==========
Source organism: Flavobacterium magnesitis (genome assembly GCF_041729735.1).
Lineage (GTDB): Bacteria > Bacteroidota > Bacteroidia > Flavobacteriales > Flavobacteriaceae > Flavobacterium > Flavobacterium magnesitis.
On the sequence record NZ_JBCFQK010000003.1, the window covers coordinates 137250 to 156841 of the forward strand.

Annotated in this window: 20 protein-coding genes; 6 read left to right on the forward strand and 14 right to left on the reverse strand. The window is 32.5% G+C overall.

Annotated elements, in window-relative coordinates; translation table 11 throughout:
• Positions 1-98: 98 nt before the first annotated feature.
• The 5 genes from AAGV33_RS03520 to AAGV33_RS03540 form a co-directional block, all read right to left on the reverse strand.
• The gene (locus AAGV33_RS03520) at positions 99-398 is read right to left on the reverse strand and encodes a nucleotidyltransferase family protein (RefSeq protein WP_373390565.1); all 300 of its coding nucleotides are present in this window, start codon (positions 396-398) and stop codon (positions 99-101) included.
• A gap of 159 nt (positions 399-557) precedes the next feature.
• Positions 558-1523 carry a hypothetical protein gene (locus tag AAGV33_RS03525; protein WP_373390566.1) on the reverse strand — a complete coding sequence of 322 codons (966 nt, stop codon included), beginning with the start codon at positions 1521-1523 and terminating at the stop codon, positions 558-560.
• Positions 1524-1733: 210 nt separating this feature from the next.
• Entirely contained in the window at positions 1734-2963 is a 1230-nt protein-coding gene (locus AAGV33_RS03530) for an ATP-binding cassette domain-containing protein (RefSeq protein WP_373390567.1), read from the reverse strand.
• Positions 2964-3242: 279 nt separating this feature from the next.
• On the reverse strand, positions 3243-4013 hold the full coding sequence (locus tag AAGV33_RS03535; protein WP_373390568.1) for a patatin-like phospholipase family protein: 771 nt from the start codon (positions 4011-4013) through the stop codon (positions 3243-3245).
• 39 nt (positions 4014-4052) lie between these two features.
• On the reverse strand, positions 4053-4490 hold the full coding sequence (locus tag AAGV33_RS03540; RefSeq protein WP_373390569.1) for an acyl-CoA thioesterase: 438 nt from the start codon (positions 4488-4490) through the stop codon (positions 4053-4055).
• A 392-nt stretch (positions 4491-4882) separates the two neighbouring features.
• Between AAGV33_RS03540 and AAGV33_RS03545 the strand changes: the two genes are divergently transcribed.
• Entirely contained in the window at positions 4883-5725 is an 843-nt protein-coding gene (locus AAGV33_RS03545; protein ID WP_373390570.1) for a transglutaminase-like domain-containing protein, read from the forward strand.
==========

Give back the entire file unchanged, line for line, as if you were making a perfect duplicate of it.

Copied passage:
Source organism: Flavobacterium magnesitis (genome assembly GCF_041729735.1).
Lineage (GTDB): Bacteria > Bacteroidota > Bacteroidia > Flavobacteriales > Flavobacteriaceae > Flavobacterium > Flavobacterium magnesitis.
On the sequence record NZ_JBCFQK010000003.1, the window covers coordinates 137250 to 156841 of the forward strand.

Annotated in this window: 20 protein-coding genes; 6 read left to right on the forward strand and 14 right to left on the reverse strand. The window is 32.5% G+C overall.

Annotated elements, in window-relative coordinates; translation table 11 throughout:
• Positions 1-98: 98 nt before the first annotated feature.
• The 5 genes from AAGV33_RS03520 to AAGV33_RS03540 form a co-directional block, all read right to left on the reverse strand.
• The gene (locus AAGV33_RS03520) at positions 99-398 is read right to left on the reverse strand and encodes a nucleotidyltransferase family protein (RefSeq protein WP_373390565.1); all 300 of its coding nucleotides are present in this window, start codon (positions 396-398) and stop codon (positions 99-101) included.
• A gap of 159 nt (positions 399-557) precedes the next feature.
• Positions 558-1523 carry a hypothetical protein gene (locus tag AAGV33_RS03525; protein WP_373390566.1) on the reverse strand — a complete coding sequence of 322 codons (966 nt, stop codon included), beginning with the start codon at positions 1521-1523 and terminating at the stop codon, positions 558-560.
• Positions 1524-1733: 210 nt separating this feature from the next.
• Entirely contained in the window at positions 1734-2963 is a 1230-nt protein-coding gene (locus AAGV33_RS03530) for an ATP-binding cassette domain-containing protein (RefSeq protein WP_373390567.1), read from the reverse strand.
• Positions 2964-3242: 279 nt separating this feature from the next.
• On the reverse strand, positions 3243-4013 hold the full coding sequence (locus tag AAGV33_RS03535; protein WP_373390568.1) for a patatin-like phospholipase family protein: 771 nt from the start codon (positions 4011-4013) through the stop codon (positions 3243-3245).
• 39 nt (positions 4014-4052) lie between these two features.
• On the reverse strand, positions 4053-4490 hold the full coding sequence (locus tag AAGV33_RS03540; RefSeq protein WP_373390569.1) for an acyl-CoA thioesterase: 438 nt from the start codon (positions 4488-4490) through the stop codon (positions 4053-4055).
• A 392-nt stretch (positions 4491-4882) separates the two neighbouring features.
• Between AAGV33_RS03540 and AAGV33_RS03545 the strand changes: the two genes are divergently transcribed.
• Entirely contained in the window at positions 4883-5725 is an 843-nt protein-coding gene (locus AAGV33_RS03545; protein ID WP_373390570.1) for a transglutaminase-like domain-containing protein, read from the forward strand.